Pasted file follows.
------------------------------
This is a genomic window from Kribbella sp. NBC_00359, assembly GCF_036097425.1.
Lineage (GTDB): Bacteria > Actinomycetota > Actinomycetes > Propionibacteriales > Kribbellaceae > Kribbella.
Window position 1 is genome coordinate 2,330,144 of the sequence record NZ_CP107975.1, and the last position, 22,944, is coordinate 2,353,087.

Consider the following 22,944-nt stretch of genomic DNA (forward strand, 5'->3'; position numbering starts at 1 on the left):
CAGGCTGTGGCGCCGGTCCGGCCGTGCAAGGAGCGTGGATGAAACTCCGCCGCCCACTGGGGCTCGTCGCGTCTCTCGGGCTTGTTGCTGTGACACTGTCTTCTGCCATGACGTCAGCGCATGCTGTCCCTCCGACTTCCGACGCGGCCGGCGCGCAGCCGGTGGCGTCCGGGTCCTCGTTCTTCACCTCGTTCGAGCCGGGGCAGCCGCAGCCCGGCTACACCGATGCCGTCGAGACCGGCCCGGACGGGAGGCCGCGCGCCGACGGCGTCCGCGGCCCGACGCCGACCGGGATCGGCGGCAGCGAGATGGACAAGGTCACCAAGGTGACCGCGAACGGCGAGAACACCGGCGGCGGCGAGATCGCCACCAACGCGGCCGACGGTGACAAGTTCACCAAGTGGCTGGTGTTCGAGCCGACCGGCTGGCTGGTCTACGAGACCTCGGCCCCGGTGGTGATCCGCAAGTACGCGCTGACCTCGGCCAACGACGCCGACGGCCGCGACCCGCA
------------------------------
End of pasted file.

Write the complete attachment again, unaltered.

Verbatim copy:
This is a genomic window from Kribbella sp. NBC_00359, assembly GCF_036097425.1.
Lineage (GTDB): Bacteria > Actinomycetota > Actinomycetes > Propionibacteriales > Kribbellaceae > Kribbella.
Window position 1 is genome coordinate 2,330,144 of the sequence record NZ_CP107975.1, and the last position, 22,944, is coordinate 2,353,087.

Consider the following 22,944-nt stretch of genomic DNA (forward strand, 5'->3'; position numbering starts at 1 on the left):
CAGGCTGTGGCGCCGGTCCGGCCGTGCAAGGAGCGTGGATGAAACTCCGCCGCCCACTGGGGCTCGTCGCGTCTCTCGGGCTTGTTGCTGTGACACTGTCTTCTGCCATGACGTCAGCGCATGCTGTCCCTCCGACTTCCGACGCGGCCGGCGCGCAGCCGGTGGCGTCCGGGTCCTCGTTCTTCACCTCGTTCGAGCCGGGGCAGCCGCAGCCCGGCTACACCGATGCCGTCGAGACCGGCCCGGACGGGAGGCCGCGCGCCGACGGCGTCCGCGGCCCGACGCCGACCGGGATCGGCGGCAGCGAGATGGACAAGGTCACCAAGGTGACCGCGAACGGCGAGAACACCGGCGGCGGCGAGATCGCCACCAACGCGGCCGACGGTGACAAGTTCACCAAGTGGCTGGTGTTCGAGCCGACCGGCTGGCTGGTCTACGAGACCTCGGCCCCGGTGGTGATCCGCAAGTACGCGCTGACCTCGGCCAACGACGCCGACGGCCGCGACCCGCA